Bar Exam: Butterjoint
This retro-style Oakland spot keeps it simple in the best way possible.
Photos courtesy of Butterjoint. Video by Kaitlin Zurawsky.
The mention of an “Oakland bar” in any conversation about drinking immediately conjures up a barrage of mental imagery — endless shot pitchers, the latest track from Drake or Pitbull, sticky floors and no respite from any of the above.
While there’s a time and place for candy necklaces and Kamikazes, it’s widely understood that (unless you like drinking your martinis out of plastic cups) you’d best stay out of Oakland when looking for somewhere to take a date.
A single trip to Butterjoint, however, might turn that bit of conventional wisdom upside-down. In fact, Oakland might be the first neighborhood that comes to mind next time you’re looking for a place to have a cocktail and unwind.
Originally, Butterjoint was just the bar for Legume, a restaurant whose locally sourced cuisine links it to many a conversation about Pittsburgh’s best restaurants. Two years ago the Legume crew officially established Butterjoint as its own entity, complete with a separate aesthetic and distinct menu.
Under the management of savvy bar manager Will Groves — whose prior experience includes Root 174 and Kaya — and a staff of skilled drink makers, Butterjoint has carved out a niche as Oakland’s go-to locale for decent drinks. And food, for that matter: The kitchen staff works in the Legume/Butterjoint shared kitchen using the same top-quality ingredients for dishes on Butterjoint’s small menu.
Watch: Behind the Bar at Butterjoint
Like many of the city’s newer cocktail bars, Butterjoint sports a somewhat retro aesthetic. There’s plenty of red leather upholstery and natural stained wood adorning the bar’s modest, decidedly cozy space. A deep brown wooden counter extends nearly the entire length of the place, and apart from the bar’s tinted-glass front, it’s sparingly bathed in a warm yellow light.
This isn’t trend-chasing, however: Much of the bar’s old-school charm comes from what it kept rather than what it added. Remnants of Moré, the neighborhood restaurant that occupied Legume’s space for decades beforehand, are evident, making Butterjoint feel like it’s sticking to its roots rather than putting on airs.
Photo by Kaitlin Zurawsky
This sticking-to-your-roots philosophy also is evident in the drink offerings. Patrons may not have an endless number of drink and liquor choices, but the modest selection provides enough to satisfy. There are tastefully modern takes on classics; for example, a favorite was the Old Fashioned made with locally distilled Stonewall rum rather than a traditional rye or bourbon. Indecisive? Order a “Mercy of the Bartender,” and let the mixing genius surprise you with a drink that might become a personal staple.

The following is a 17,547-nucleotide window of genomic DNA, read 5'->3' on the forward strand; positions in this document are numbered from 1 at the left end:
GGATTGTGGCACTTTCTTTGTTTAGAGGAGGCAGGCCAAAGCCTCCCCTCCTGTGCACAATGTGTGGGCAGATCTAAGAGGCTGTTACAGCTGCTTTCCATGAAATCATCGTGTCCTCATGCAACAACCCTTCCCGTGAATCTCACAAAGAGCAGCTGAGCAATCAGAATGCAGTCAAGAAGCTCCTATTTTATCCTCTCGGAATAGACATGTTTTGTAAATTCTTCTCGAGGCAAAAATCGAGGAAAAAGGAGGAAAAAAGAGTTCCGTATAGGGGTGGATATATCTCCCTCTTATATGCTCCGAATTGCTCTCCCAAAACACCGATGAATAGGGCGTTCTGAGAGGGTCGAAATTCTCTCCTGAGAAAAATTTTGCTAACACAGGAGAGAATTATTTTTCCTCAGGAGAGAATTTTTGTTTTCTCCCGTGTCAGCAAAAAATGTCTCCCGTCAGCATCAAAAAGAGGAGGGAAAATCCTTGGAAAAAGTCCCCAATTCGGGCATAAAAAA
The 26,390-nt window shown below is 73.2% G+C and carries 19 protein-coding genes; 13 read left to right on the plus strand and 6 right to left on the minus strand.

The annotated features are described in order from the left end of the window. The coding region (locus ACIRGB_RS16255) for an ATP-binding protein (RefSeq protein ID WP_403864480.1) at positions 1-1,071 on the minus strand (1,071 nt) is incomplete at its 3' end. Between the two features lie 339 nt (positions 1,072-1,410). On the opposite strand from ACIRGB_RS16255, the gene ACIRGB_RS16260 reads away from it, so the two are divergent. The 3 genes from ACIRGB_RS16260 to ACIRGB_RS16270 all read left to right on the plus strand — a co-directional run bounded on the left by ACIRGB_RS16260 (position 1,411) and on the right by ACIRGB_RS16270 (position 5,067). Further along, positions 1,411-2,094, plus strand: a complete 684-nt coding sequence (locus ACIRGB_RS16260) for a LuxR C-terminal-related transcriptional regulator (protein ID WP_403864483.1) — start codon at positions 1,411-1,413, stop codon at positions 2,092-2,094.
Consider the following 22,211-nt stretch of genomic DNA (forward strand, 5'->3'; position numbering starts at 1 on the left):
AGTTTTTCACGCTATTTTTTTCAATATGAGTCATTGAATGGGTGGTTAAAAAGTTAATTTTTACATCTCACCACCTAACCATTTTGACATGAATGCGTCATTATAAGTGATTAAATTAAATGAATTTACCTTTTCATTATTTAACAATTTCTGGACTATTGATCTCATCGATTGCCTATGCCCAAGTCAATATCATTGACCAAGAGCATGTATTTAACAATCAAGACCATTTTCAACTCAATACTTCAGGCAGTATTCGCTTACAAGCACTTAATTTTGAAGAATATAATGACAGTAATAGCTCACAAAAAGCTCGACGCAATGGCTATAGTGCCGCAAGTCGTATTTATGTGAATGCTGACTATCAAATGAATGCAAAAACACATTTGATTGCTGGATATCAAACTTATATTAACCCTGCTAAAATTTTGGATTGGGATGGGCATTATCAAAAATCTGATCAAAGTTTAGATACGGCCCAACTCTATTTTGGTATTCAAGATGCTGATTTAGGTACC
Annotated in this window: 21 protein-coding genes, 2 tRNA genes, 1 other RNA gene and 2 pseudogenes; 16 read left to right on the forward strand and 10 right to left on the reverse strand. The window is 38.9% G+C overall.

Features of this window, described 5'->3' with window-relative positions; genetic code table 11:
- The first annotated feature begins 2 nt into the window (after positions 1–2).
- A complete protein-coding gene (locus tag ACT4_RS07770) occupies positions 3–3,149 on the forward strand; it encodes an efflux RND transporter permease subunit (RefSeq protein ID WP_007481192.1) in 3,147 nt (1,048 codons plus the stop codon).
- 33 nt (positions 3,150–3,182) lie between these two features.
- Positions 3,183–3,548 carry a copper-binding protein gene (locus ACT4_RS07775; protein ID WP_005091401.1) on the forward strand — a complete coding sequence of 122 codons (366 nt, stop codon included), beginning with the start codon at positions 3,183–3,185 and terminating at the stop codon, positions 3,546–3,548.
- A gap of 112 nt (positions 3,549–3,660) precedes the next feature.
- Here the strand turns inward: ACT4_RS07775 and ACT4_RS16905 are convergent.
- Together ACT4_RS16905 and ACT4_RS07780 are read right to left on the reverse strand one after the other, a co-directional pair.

You should know, though, that Butterjoint isn’t only about cocktails: There’s also a healthy draft list that’ll cover the needs of the beer nerds among us. Legume’s skillful sommelier Caroline Matys ensures that wine lovers aren’t forgotten either.
Next time you’re setting a meeting place with some friends, don’t be afraid to suggest an “Oakland bar” if it’s Butterjoint. There’s likely something to satisfy everyone. Unless your pals are looking for sticky floors and shot pitchers — then they’ll have to walk a couple of blocks.
One-on-one with Will Groves
Butterjoint has a modest drink menu, and a lot of it is fairly traditional. Why?
I guess I’m kind of postmodern in that I think that almost everything has been done. There’s a lot of beauty in really simple stuff and in classic drinks and in things that are done the way they’ve been done for 150 years. There’s really not a lot of a need to reinvent the wheel. Even if you look at our house drinks, more often than not it’s a riff or a play on a classic drink.
Tell us about Mercy of the Bartender.
It’s a thing that I wish were more codified in cocktail bars — that people would know to walk up to the bartender and say “dealer’s choice.” That’s the phrase that gets used most often: It’s a dealer’s choice. We just kind of put it on the menu to facilitate that. What it is is always classics … almost always pre-1960. And it’s just what we feel like [making] at that moment.
Pittsburgh has seen an explosion in the number of local distilleries. Do you use more Pittsburgh-produced liquor in your drinks these days?
Absolutely. On our menu right now is Boyd & Blair [and] Wigle products. Really recently we had Stonewall, the new rum from Boyd & Blair, as well as Maggie’s Farm. We’re in a good spot in Pittsburgh, where it’s really easy to do that. Even if you extend it to Pennsylvania, then you get Dad’s Hat, and you get Philadelphia Distilling and their whole line of products that I love. So you can keep it really local and not affect the variety of products that you offer at all.